Routine prenatal determination of chorionicity in multiple gestation: a plea to the obstetrician
Article first published online: 19 AUG 2005
BJOG: An International Journal of Obstetrics & Gynaecology
Volume 101, Issue 9, page 829, September 1994
How to Cite
Allen, C., Raafat, F. and Morgan, I. (1994), Routine prenatal determination of chorionicity in multiple gestation: a plea to the obstetrician. BJOG: An International Journal of Obstetrics & Gynaecology, 101: 829. doi: 10.1111/j.1471-0528.1994.tb11960.x
- Issue published online: 19 AUG 2005
- Article first published online: 19 AUG 2005
The article by Fisk and Bryan (November 1993) highlights the confusion in the minds of obstetricians and paediatricians regarding chorionicity and zygosity. It is clear that pathological examination of placentae can be a confirmatory aide to the ultrasound determination of chorionicity and would enhance our understanding of the relationship between zygosity and chorionicity.
In 1968 Cameron examined the placentae from 668 twin pregnancies, accounting for over 90% of such pregnancies, over a two-year period in Birmingham. From an analysis of placental morphology, the sex of the infant and genotyping, he was able to demonstrate that 28% of the twin pairs were monozygotic. With regard to placental morphology, he found that 80% were dichorionic and 20% monochorionic. The percentage of monozygous twins was lower than the reported rates in caucasian population (39%) (Potter 1963) and also lower than the rate stated (33%) in a more recent textbook (Boyd 1987). In continuation of that work, we have performed a retrospective analysis of data obtained from all twin placentae from the Birmingham Maternity Hospital in the period 1985 to 1989 inclusive. Zygosity was determined on the basis of placental morphology and blood group analysis where indicated.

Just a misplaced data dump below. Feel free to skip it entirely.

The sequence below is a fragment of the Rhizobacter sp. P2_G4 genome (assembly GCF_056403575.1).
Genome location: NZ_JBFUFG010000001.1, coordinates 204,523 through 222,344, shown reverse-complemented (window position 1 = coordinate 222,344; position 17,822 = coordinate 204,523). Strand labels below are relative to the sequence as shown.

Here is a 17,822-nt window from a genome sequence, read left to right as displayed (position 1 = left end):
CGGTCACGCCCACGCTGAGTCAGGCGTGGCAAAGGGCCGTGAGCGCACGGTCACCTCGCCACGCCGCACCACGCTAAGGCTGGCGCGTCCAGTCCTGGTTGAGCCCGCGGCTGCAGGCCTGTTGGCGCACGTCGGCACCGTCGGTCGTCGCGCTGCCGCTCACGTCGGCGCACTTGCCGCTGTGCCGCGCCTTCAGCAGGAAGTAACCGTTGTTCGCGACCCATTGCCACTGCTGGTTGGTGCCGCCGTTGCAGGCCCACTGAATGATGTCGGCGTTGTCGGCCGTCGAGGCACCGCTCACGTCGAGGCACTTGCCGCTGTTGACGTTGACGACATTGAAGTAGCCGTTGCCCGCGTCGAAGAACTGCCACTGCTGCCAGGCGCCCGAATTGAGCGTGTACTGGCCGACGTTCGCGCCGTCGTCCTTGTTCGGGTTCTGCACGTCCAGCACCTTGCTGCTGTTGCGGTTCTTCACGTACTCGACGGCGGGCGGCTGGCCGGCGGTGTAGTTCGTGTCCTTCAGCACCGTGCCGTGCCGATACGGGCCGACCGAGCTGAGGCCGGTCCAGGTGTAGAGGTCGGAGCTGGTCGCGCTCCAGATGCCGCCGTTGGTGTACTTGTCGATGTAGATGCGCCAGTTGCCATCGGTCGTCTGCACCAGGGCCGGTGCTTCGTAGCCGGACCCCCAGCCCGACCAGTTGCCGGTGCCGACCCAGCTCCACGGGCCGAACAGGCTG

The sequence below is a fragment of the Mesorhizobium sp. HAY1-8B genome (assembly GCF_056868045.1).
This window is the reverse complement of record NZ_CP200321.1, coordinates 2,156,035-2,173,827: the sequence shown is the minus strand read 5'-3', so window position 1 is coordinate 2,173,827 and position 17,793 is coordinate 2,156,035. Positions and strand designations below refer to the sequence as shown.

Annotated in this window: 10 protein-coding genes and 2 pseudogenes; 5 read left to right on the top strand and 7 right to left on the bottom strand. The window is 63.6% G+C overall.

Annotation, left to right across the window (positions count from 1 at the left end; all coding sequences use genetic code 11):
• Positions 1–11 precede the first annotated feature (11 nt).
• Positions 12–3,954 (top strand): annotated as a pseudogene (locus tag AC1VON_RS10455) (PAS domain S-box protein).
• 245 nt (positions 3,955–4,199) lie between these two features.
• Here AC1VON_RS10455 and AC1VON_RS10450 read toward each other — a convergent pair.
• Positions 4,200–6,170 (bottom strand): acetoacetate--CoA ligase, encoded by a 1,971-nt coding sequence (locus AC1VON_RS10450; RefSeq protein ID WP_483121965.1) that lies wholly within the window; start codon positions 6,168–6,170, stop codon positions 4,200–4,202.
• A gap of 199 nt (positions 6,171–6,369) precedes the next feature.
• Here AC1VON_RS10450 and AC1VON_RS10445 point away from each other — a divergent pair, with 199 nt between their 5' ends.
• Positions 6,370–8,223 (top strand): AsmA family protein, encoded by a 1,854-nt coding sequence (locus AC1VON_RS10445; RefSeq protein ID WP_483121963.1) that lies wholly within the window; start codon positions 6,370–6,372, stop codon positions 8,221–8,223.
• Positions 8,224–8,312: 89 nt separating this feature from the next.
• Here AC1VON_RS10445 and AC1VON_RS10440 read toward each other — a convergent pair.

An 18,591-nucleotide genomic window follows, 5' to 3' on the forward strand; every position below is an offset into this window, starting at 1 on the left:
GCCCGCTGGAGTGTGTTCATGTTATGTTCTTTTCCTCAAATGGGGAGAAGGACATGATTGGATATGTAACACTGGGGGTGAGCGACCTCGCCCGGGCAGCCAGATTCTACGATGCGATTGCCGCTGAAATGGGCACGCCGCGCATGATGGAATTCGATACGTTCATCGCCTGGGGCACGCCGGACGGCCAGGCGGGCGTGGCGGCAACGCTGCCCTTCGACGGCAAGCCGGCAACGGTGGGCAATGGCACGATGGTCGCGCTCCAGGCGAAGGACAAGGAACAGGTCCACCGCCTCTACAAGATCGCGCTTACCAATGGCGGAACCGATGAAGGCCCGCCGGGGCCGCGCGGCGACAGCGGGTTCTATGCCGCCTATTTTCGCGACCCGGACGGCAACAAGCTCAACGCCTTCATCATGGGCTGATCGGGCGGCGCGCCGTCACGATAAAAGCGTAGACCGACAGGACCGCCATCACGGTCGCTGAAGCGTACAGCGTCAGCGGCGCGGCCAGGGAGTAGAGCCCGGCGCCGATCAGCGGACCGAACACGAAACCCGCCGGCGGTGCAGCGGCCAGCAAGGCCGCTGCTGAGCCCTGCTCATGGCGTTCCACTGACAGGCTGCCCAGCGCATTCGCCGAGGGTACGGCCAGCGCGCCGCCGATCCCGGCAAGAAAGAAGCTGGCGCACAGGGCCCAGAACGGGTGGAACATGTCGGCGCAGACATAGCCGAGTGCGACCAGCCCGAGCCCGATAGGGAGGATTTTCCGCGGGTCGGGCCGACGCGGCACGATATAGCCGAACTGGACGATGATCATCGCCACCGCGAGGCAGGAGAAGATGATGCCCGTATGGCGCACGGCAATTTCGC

Our conclusion was that 38.4% of the twin pairs were monozygous, representing a highly significant increase (χ2= 19.4, P < 0.001) over the results obtained by Cameron (Table 1). It was also apparent, as there was no significant increase in the proportion of dichorionic to monochorionic placentae, that the increase in monozygotic twins has occurred in association with dichorionic placentae. Thus, there appears to have been a genuine and significant increase in the proportion of monozygotic twins in Birmingham over an approximate period of 20 years. This is currently unexplained but in our opinion is not explained by changes in racial composition or fertility treatment.
|Definitely monozygous||77 (23.8)|
|Highly likely monozygous||47 (14.6)|
|Total presumed monozygous||124 (38.4)|
|Dichorionic placentae||243 (75.2)|
|Monochorionic placentae||77 (23.8)|
We feel that this is of some interest, not least to the parents of twins, and it is our intention to undertake a prospective joint study with another large maternity unit to investigate this further. The accuracy of genotyping will be improved by use of recently developed DNA analysis techniques which will be carried out in our prospective study.
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- 1993) Routine prenatal determination of chorionicity in multiple gestation: a plea to the obstetrician. Br J Obstet Gynaecol 100, 975–977. & (
- 1963) Twin zygosity and placental form in relation to outcome of pregnancy. Am J Obstet Gynecol 87, 566–577. (